What Monday isn’t made a little more wonderful by Bernard Butler and David McAlmont? Not very many.
David McAlmont has just got the most amazing voice. It’s one of those big, powerful voices with a huge and immense range, which is good enough to thrill me anyway, but when he sings, like only a handful of singers, his voice reaches into the heart of you and gives your insides a squeeze. He’s got one of those voices that you can’t do anything else to when you hear him – you’ve just got to listen and that is that.
What’s not to love about that?
Besides, Bernard Butler is a god of the guitar. He’s no Johnny Marr but he’d get a silver medal in my Olympics of floppy-haired indie guitarists. It’s always hard, in the wake of great bands, to carve out something new and different. The 80s brought such an amazing wave of great music in so many forms that the mid-nineties just seemed to struggle a bit. If you don’t believe me, look back at the greatest albums of 1996 or 1997 and tell me how many of them are by bands who got to grow up, or bands who any staying power. If I tell you that Peter André’s ‘Mysterious Girl’ was the 9th biggest single of 1996, you can see how desperate things were. Happily, there was a lot of very mellow and lovely acid jazz that year and I think I spent most weekends at the Boardwalk in Manchester. I managed to avoid most of the nasty knock-off boy bands and girl bands. Ask me what the late nineties brought and I’ll tell you B*witched, Boyzone, 5ive, Cleopatra… ah, the heights of shite.
Luckily, Pulp, Suede, The Verve and Beck stepped into the breach for the Indie sound, but by and large, I’m yet to be argued into thinking the mid- to late nineties gave us shedloads of great musical moments. Some years are like that. Other years, you should just stop everything to just listen. 2006. Now that was a year in music.
So apart from David McAlmont’s fine vocals, what am I loving this week?
♥ Cold is almost down to manageable proportions of snot. I know you wanted to know that.
♥ Friends who send you Vaseline lip balm. Lip balm is much less of a phenomenon in France, and Vaseline still has seedy connotations. I don’t know why. Anyone in a good sex education class knows Vaseline is not a good lubricant. Bad enough having chapped lips without being sniggered at. It beats putting chocolate-flavoured lip-balm on my nose.
♥ These three little guys. They arrived at the refuge as a pack of seven, found huddled up under their master’s bed after he’d died. Edge has found a lovely home in the Dordogne, Tino is with a wonderful refuge volunteer, Brigitte, and Usty has been taken to a foster home. All within two weeks. They’d all been at the refuge for over five years. There’s not a real reason for that. The trouble is they look like German Shepherds, but in reality, they are tiny. Anyone who saw them on the internet would expect a big dog. They are little, shy boys as well, so not so good at coming out and saying hello at the refuge to anyone who drops in looking for a dog.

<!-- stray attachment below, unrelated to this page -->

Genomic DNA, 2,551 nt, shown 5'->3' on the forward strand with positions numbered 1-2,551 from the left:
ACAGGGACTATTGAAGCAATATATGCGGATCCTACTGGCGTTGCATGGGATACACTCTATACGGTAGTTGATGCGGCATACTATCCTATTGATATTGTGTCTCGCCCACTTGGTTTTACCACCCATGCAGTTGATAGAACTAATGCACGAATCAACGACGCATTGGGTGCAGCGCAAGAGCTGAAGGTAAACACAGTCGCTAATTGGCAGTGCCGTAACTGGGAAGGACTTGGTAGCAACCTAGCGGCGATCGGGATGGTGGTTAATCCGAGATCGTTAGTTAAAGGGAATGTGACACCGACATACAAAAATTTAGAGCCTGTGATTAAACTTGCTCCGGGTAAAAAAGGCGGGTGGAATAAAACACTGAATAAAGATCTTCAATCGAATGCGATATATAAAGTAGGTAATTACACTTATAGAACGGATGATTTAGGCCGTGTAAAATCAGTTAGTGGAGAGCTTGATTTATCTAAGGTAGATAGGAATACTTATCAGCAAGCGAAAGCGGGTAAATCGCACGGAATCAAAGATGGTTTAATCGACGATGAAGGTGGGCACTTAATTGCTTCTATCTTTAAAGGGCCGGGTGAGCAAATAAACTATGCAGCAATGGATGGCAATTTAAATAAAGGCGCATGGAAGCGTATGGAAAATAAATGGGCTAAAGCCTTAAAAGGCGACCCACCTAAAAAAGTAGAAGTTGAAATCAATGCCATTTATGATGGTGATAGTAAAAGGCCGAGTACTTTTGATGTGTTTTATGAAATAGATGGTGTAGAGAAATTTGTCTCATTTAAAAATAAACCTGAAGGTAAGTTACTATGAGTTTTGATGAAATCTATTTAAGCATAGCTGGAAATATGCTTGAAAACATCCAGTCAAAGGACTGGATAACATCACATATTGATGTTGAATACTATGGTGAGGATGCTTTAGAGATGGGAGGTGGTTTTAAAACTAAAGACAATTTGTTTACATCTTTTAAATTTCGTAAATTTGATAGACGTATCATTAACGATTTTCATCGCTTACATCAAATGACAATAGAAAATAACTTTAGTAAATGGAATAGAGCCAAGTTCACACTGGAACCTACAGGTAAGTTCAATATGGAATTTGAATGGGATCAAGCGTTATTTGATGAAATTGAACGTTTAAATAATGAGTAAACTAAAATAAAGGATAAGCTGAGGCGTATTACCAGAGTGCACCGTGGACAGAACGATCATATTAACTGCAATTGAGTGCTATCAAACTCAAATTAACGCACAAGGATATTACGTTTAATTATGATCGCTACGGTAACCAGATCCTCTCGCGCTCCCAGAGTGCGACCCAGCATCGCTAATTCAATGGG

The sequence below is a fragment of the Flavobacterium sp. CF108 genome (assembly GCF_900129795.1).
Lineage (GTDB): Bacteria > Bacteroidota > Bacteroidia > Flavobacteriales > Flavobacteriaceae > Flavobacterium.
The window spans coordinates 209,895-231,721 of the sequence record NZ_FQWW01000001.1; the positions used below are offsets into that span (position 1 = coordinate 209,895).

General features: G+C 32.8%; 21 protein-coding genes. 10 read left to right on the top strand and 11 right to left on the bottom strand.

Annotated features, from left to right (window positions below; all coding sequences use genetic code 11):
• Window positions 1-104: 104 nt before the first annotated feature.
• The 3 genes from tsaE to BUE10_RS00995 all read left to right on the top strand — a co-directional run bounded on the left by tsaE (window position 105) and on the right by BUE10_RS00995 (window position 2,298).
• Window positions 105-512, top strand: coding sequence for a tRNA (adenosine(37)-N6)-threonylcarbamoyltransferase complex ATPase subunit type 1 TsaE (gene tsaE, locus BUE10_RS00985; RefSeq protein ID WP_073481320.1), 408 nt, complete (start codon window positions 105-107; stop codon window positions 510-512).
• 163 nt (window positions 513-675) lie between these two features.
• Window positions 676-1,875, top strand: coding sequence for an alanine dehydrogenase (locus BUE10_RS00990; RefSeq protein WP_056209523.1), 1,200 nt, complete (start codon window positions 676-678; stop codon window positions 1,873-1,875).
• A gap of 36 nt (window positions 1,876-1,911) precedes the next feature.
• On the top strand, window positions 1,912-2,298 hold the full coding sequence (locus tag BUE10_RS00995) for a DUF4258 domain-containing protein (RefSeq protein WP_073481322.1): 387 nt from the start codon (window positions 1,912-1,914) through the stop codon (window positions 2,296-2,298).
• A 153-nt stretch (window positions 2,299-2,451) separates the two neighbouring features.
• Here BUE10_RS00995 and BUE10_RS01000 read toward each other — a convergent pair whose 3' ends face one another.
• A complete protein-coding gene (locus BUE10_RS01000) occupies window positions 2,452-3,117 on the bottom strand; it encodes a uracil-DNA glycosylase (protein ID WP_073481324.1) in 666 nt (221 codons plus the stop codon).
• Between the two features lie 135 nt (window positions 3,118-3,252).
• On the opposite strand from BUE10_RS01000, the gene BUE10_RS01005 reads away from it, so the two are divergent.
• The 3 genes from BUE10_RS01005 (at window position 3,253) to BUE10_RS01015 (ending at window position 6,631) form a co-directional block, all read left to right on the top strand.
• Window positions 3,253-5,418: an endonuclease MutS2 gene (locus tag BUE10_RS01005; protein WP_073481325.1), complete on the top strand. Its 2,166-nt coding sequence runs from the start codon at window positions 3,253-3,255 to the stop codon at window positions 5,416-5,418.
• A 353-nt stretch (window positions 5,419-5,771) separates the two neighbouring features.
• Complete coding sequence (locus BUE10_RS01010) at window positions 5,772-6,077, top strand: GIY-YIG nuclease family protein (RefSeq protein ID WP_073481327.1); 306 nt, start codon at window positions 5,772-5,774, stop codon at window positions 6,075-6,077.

♥ knowing that warmer days and longer evenings are on the way. Not much going on by way of gardening last week, what with the temperatures not getting above 4° for most of the week. A little snow is alright when you know you have wood for the fire. Here’s hoping for a fine spring, rather than the wash-outs of former years.
♥ Seeing Ufo, the big black labrador adopted before Christmas. He’d been at the refuge for seven years. He looks absolutely magnificent now. He was on fine form. He might be old, but he’s still living like a puppy. Ralf’s like that too. He’s learned (well, learning!) recall and he’s all “Whooooooo! Look at me!!!! I’m coming back to you!!!!!” – not bad for the age of thirteen. There are just two dogs now who arrived in 2009 – Nichman and Paulo. Paulo is lovely. He’s my current love. He’s a huge, ancient labrador who always looks at you as if to say, “Yes, can I help you?” when you pass his enclosure. No reason he’s been there six years, either. Nichman, now that’ll be a rehoming and a half. No cats, no dogs, not bothered by people, snacks or treats. He’s not a looker either. Poor Nichman. I suspect I’m going to do a mahhoooooooseive Nichman campaign for Mr Unloveable.
This is Paulo. Who wouldn’t love this cheery fellow?
And this is Nichman. Coming up on twelve and six of those years at the refuge. Pulls like a team of huskies, loves playing catch, not at all interested in people, hates other dogs. Hmmmm. How to write an advert for this guy?
Wolf is off to Germany on 20th February. He’s got a lot of admirers. Mainly it’s because he’s a handsome honey who is actually a little shy. Hopefully there will be photos of his first nights – sure it will make a lot of staff and volunteers cry.
Of the ten long-termers from before Christmas – Ufo, Dalton, Edge, Tino, Usty, Paulo, Nichman, Salma, Wolf and Cachou – there will be three remaining by February school holidays. I think that’s just fabulous. The Division 2 long termers will be tough to rehome too – lots of dogs who are not fans of other dogs or who need a special someone. Darius, Dusty, Douggy, Fidele, Elios, Noah. Mind you, I’m looking back at that Division Two list as well and can see a lot of happy rehomings. Young Tino (who was my favourite), Djibouti, Chupa, Anna, Artiste, Alaska, Fairbanks, RG, Charly, Skype, Fly… We’re talking some seriously difficult-to-rehome dogs here: bouncy, nippy, pully, energetic, suspicious, big, black – you name it, they had some reason they weren’t adopted as quickly. There are now 12 dogs who have been at the refuge since 2012. In September last year, there were 33.
Anyway, on that little reflection, I feel a lot more buoyant. Time to get busy and start my Monday for real.